At least according to Tudahl, however, that “excitement” was missing from Prince’s solo recording: “the pacing and energy of the entire song lacks what the released version, which was recorded with the entire band, would eventually contain” (Tudahl 2018 86). When Prince brought “Let’s Go Crazy” in for the band to learn at rehearsal, they were similarly nonplussed. Keyboardist Lisa Coleman recalled it as “a typical rock riff” in a 2017 interview with Jon Bream of the Minneapolis Star Tribune. “I thought it was kind of silly,” she admitted, but “[t]he more we played it, the more it developed into a sparkly, tough song” (Bream 2017). “By the time Prince hit the solo section and the outro of this song,” she adds in the liner notes for the deluxe edition of Purple Rain, “it became, and remains one of, the most blazing moments on the album and the film–not to mention when we played it live” (Revolution 14).
“Prince is BACKSTAGE, practicing spins in
front of the mirror. The other MEMBERS
of his GROUP are scattered throughout
the room. BOBBY sits off to the side,
his drumsticks tapping against his knee.
MATT puts on his doctor’s smock. LISA
and WENDY finish applying their makeup.
MARK runs his fingers up and down the
neck of his bass guitar.
“Suddenly a STAGEHAND pokes his head intoDraft screenplay for Purple Rain by Albert Magnoli, 1983
the room, holds the door open as Prince
and his band cut quickly to the stage.”
Prince and the newly-christened Revolution premiered “Let’s Go Crazy” at First Avenue in Minneapolis on August 3, 1983. Like the other songs making their debut that night–“Computer Blue,” “Electric Intercourse,” “I Would Die 4 U,” “Baby I’m a Star,” and of course, “Purple Rain”–it felt tailor-made for the stage. Already, it was a hell of a set-opener: In circulating recordings of the performance, there’s a palpable electricity in the room as keyboardist Dr. Fink holds that not-yet-famous opening chord. After what feels like a small eternity, Prince crosses the darkened stage; a swell of cheers comes up from the crowd. When he begins his sermon, a spotlight illuminates him from behind. The energy builds as Bobby Z’s electric drums kick in; by the time the stage lights come on and the band launches into the main riff, any hesitation toward the new song has melted away.
The Revolution’s inaugural performance of “Let’s Go Crazy” clearly delivered the “excitement” the home studio demo had lacked. But while Prince would famously source the final album versions of “I Would Die 4 U,” “Baby I’m a Star,” and “Purple Rain” directly from the First Avenue show, he still wasn’t satisfied with the opening track. His solution was to try and harness the live energy in a more controlled environment. He tasked engineer David Leonard and technicians Susan Rogers and Rick “Hawkeye” Henriksen with creating an ad hoc recording studio at the Revolution’s rehearsal space on Highway 7 in St. Louis Park: a former pet food storage facility and auto parts store known simply as “the Warehouse.”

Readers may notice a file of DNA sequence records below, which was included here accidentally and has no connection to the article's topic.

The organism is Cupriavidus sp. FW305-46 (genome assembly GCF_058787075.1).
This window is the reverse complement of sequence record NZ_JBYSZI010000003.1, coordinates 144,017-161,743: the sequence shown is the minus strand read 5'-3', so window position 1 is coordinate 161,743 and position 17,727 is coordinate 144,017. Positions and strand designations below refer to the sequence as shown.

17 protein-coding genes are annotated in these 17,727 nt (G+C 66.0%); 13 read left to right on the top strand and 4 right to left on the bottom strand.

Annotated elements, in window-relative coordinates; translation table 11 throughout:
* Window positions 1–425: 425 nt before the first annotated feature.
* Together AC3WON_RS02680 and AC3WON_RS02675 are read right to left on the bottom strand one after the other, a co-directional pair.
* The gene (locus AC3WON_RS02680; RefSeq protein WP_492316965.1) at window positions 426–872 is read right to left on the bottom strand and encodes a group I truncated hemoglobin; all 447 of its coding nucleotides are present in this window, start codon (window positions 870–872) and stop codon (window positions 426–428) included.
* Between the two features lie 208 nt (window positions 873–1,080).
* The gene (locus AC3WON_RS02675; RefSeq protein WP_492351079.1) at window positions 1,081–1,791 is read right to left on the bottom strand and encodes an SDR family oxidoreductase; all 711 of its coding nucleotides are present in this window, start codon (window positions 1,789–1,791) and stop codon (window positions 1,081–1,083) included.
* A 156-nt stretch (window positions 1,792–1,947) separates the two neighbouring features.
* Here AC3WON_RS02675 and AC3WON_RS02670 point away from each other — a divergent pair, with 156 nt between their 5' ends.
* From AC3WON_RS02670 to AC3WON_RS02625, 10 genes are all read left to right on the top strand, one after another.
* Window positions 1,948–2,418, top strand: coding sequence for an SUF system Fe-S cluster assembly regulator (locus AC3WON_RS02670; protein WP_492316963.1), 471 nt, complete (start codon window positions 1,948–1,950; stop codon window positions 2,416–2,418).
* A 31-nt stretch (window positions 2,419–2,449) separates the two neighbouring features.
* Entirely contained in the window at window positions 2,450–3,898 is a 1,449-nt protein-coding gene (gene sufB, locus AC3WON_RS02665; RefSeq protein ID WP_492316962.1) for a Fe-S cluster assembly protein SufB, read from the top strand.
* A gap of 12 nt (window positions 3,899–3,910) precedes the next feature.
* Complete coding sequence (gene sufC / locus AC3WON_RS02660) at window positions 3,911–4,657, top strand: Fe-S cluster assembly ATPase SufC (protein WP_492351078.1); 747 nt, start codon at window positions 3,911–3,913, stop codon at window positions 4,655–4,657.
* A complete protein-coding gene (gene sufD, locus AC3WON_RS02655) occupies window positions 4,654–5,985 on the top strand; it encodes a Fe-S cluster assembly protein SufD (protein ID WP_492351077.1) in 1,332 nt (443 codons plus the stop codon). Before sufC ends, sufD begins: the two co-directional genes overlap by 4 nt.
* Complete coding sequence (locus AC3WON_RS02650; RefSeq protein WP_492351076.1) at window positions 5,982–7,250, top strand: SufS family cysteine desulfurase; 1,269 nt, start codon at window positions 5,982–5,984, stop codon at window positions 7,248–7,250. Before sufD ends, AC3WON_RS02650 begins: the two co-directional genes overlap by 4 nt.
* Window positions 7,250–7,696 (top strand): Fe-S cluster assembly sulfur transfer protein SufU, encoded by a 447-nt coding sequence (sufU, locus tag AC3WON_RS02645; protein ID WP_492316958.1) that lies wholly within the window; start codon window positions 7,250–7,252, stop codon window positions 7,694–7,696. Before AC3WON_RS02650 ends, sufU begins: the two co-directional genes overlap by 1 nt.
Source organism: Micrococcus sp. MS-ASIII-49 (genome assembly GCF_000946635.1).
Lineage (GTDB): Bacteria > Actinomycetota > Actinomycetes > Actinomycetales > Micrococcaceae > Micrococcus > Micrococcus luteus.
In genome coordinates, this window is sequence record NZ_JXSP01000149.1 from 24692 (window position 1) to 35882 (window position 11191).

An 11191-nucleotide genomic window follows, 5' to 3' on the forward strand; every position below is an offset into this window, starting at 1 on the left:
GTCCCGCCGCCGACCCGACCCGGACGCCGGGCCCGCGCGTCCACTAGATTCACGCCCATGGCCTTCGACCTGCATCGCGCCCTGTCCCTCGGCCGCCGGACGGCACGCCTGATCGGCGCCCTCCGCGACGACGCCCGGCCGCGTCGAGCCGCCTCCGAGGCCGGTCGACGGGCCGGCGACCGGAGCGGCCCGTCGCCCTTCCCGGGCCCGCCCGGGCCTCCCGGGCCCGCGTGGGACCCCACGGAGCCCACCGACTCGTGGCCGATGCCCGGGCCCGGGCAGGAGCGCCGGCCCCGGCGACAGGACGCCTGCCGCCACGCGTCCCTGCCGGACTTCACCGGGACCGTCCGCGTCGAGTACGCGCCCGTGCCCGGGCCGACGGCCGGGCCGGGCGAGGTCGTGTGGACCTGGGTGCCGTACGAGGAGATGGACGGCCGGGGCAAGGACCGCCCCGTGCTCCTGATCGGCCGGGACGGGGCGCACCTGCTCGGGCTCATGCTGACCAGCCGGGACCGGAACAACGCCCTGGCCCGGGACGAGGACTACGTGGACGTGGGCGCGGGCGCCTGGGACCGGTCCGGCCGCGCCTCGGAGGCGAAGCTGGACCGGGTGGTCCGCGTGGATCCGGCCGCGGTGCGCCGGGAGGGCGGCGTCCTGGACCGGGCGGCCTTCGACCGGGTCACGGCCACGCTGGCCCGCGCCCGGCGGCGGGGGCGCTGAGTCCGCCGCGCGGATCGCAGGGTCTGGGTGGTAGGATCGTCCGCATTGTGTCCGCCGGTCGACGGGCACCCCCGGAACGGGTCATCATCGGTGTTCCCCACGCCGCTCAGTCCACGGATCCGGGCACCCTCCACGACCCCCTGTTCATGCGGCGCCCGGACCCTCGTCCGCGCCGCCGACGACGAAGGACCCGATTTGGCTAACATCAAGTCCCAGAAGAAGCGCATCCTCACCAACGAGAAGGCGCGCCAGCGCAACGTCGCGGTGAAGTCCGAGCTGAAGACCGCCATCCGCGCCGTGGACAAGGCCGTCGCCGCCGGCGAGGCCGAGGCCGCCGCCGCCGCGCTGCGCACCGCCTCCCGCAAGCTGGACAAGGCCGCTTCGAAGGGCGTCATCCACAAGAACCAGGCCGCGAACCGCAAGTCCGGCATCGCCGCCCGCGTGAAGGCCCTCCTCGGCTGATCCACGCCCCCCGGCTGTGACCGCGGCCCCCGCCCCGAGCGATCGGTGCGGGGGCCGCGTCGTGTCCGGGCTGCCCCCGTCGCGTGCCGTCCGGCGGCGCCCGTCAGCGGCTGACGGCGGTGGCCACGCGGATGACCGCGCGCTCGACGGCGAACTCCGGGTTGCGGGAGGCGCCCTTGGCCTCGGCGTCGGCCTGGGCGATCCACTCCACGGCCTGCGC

“I was told to make a control room right in the middle of a warehouse–which breaks every rule in the book, but I hadn’t been an engineer: I knew nothing about record making,” Rogers told Alan Light. “So we brought in the console, threw a square of carpet on the cement floor: ‘All right, this is where the control room will be.’ There was no isolation or anything” (Light 97). But what the Warehouse lacked in professional standards, it made up for in ambience. When the band re-recorded “Let’s Go Crazy,” just four days after the First Avenue gig, it was in the midst of a “full-on production rehearsal with lights and sound,” Leonard recalled. “It’s almost like it was supposed to be done the night of the show, but we were recording it after the fact” (Brown 2010).
The Warehouse gave “Let’s Go Crazy” the live sound Prince wanted, while also allowing him to polish the song’s hooks to a gleam. On the final recording, the faux-Farfisa keyboard line and “oh no. Let’s Go!” call-and-response–both, as Anil Dash has observed, clever nicks from the J. Geils Band’s 1982 hit “Freeze-Frame”–sound positively Top 40-ready (Dash 2014). Yet it also feels spontaneous: Bobby Z claimed to Diffuser that the climactic guitar solo–where the rest of the band drops out so Prince can shred unaccompanied like Eddie Van Halen–“could have been the first take. That Vegas ending, and that guitar solo, I can only remember one or two takes. He nailed the guitar solo, and we nailed the ending, and that was done” (Wilkening “Prince Plugs” 2017).